This cheeky review comes at a good time on both the calendar and in my life. I will fully admit I am not a “McClelland guy” when it comes to pipe tobacco, and I’m also of the opinion you smoke what you damn well please because it pleases you. Is it appropriate to rib the guy smoking something you do not? Of course it is. We’re all in this together, and if not for a little fraternal crap-talking. Pease-heads are snobs, McClelland guys are ketchup-smokers (that swear they can’t smell it), and Lakeland lovers are into sniffing soapy granny-panties–no one likes the aromatic guys: they’re just newbies or sweethearts. These are not hard-lines usually, as many of us switch it up between lines and brands, not to mention styles and mixtures. It’s also part of the fun. If you’re new to this game, it won’t take long to figure out pipe guys love their pipes and tobacco, and love perhaps a little more their opinions about them–whether they voice them or not. I’ve made a partial living at this point doing just that! It’s a great world to be in, provided you have the right skin thickness…
…”…what smells like bad ketchup?” I kid you not, that is the reaction I got when I first cracked into this 2008 tin of McClelland Tudor Castle Series ‘Arcade.’ This was from a non-smoker, so the lack of bias was perfect. I laughed. I chose this tin because a while back I promised a friend, one who is a staunch lover of McClelland that I’d love this tobacco–even more if I could manage to wait ten years to smoke it. He swore it would smoke better than any Gawith, the depth and volume of Pease, and would make me a changed man.
The hiss the tin made when I peeled back the seal was fairly hefty. I hesitate going into any tin that has any age on it. It’s a time-capsule…it has to be special if you’re going to dive into it, right? It’s a beautiful tobacco that patiently waited for me, went through two moves and two relationships, and at least four jobs. It’s a dark, rufous-colored selection of slices and chunks, sporting a hint of rusty-red and plenty of aging crystals glistening in the late morning sun. Yeah, it smells like ketchup, but far, far less than I would have expected.
I will give McClelland one thing: they know how to press and cut their tobacco. It’s a joy to work with, usually being a little on the drier side (good for smoking, not so great for quick aging, as I understand it), and is easily broken down into little strips and crumbles that take a light.
I’m pissed. Upon first light, the acidic-attitude of McClelland normally hits me quickly and I’m wondering what I got myself into. Not this time. McClelland also tends to make me sneeze as there’s something in the smoke that tickles my nose. Also, this wasn’t happening. There’s a peppery nature to the smoke, Perique is on stage. In a good way. I can feel it coat the tongue how only it can, and it isn’t overwhelming. There’s a very calm caraway-seed/rye bread note on the back end that forces me to delve further.
Not much changes through the halfway point of the bowl of Arcade. One thing that drives me bonkers about McClelland is it seems like there’s something missing: spirit. It’s not the tobacco I don’t like, but I miss whatever that little thing is that I find in tobacco I like. McClelland has done an excellent job making a tobacco that is easily smoked, they are hands-down probably the winner for that one. It might be that abuse of my tongue with spicy food, being a professional cook and licking rocks for exploration geology has made my palate a tad unique. Who’s to know? What I do know is I am not bored with this particular tobacco, there’s something in it I’m enjoying, simply the flavor-volume turned down to innocent levels.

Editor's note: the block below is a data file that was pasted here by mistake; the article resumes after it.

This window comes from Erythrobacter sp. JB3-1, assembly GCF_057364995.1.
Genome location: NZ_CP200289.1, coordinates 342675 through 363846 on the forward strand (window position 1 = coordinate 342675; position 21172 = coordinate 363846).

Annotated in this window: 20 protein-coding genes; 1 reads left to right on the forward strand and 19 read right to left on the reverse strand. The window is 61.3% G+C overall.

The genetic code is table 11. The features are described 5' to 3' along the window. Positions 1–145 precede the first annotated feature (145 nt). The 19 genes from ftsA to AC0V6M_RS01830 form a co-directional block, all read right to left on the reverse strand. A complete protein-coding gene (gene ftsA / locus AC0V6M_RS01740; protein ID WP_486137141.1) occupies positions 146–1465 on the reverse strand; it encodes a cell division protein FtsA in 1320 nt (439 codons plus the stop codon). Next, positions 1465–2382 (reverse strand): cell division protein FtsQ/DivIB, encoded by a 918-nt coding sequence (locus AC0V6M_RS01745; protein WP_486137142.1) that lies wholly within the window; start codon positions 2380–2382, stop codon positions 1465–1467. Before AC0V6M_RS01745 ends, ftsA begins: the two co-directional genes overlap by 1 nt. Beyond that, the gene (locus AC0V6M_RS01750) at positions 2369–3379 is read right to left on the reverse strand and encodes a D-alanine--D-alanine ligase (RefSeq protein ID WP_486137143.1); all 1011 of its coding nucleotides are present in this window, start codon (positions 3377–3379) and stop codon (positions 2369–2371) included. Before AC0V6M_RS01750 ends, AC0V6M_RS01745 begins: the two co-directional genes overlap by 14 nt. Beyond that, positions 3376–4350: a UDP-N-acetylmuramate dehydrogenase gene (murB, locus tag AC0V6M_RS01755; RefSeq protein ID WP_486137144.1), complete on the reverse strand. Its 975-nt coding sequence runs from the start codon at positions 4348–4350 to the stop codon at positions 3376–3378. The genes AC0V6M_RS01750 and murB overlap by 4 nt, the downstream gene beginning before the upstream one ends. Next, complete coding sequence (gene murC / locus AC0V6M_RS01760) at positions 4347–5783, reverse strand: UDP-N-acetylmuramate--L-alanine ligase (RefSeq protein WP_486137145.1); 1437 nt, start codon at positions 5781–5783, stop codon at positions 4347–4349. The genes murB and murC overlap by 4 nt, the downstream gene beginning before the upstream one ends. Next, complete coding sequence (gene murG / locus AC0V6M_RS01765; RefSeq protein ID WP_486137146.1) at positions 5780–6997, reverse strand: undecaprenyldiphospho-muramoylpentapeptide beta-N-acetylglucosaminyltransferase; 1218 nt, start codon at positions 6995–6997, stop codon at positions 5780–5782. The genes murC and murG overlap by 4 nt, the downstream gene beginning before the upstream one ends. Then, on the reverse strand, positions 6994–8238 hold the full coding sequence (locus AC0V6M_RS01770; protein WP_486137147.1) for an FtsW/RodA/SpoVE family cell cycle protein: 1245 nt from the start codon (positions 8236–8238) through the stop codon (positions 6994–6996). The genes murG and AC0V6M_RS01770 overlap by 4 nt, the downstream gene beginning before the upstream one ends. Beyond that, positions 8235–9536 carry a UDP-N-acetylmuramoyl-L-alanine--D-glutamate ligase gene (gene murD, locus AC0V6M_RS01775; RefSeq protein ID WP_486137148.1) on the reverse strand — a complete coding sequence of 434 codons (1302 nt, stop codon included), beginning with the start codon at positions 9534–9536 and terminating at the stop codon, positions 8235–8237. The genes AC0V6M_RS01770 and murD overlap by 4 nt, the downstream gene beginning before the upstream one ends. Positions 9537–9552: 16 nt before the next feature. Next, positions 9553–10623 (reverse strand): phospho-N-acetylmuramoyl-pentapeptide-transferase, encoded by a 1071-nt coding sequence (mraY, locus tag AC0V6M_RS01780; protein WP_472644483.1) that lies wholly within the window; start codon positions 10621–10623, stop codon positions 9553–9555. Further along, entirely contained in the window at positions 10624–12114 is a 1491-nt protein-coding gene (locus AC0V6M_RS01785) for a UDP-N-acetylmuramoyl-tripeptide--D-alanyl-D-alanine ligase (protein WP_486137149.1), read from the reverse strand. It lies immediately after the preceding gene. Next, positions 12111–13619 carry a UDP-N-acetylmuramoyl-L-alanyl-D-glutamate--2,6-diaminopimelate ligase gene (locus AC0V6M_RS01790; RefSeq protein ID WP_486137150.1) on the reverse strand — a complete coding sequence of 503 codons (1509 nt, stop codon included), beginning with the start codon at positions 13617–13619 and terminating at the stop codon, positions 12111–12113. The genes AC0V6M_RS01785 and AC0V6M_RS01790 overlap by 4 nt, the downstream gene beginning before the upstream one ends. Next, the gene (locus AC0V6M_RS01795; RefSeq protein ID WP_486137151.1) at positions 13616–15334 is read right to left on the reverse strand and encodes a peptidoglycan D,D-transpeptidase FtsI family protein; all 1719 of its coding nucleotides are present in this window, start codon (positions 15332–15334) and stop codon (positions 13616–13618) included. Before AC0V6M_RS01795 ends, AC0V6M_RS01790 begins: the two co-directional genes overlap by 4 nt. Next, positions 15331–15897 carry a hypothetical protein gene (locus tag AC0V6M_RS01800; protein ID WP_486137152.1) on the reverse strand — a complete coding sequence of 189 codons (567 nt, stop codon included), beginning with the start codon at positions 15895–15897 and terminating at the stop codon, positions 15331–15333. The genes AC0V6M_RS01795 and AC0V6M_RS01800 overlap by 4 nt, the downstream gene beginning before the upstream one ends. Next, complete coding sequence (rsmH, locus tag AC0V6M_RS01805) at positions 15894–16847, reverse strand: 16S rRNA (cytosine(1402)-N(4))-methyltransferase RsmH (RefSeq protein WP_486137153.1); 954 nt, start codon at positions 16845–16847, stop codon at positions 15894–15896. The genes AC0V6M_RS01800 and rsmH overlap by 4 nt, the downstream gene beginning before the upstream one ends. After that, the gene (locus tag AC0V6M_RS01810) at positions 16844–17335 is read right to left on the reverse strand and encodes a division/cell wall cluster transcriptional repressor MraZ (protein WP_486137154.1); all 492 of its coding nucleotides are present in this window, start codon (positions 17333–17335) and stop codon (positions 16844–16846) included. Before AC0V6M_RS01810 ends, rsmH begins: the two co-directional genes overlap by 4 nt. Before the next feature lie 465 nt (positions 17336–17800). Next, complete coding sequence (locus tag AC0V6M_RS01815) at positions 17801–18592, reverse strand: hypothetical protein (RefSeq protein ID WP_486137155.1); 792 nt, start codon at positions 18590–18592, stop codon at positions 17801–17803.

Three-quarters in, a bit of thick, gooey tobacco goodness redeems itself and I’m at what I hope are the rocket-boosters to other worlds of flavor. Boosters on, but delayed launch: there’s a ton of smoke, and I can pick out the spiciness of the Perique, the rye-bread seediness and perhaps now a bit more thickness. It’s a nice pastrami on rye, if I were to assign it a dish. I’m reaching for the spicy mustard (rather than the ketchup), but they seem to have run out. Launch cancelled after all.
Finishing the bowl was a breeze, but I still wanted something else. The missing element. The spirit, the vibe, the personality of the tobacco. It stayed shy and pleasant. It’s the kind of tobacco you introduce to your parents, not the kind with which you spend all night partying and drinking. McClelland, again, has never had what I’d call “performance issues.” While my subsequent bowls reacted much the same be they cob or briar, there’s a consistency I have to tip my hat toward. Nicotine is mild, and do pair it with milder beverages so as not to upset its delicate nature.
Ten years of aging and my promise fulfilled, McClelland fans can rejoice knowing Arcade, among others, really benefit from letting tins sit for double-digit years. This was, if I might say, the best bowl of McClelland I’ve had since I had a small, intense yet temporary affair with aged Dark Star a few years ago. You really can smoke this stuff all day without worrying about tongue fatigue, and maybe that’s the intent. Any smoker at any stage of their interest in the subject and hobby can easily give McClelland a go without a steep learning curve on preparation or packing, and one does not need serious nicotine tolerance.
I have fun trying these aged tins as they come about and sharing my findings, I hope you’ll do the same and age a few things you might not normally to see how they change. Try things, but be true–stick to what you like, even if that means taking a few digs from your comrades of the briar cauldron. Don’t forget to dish out a few yourself.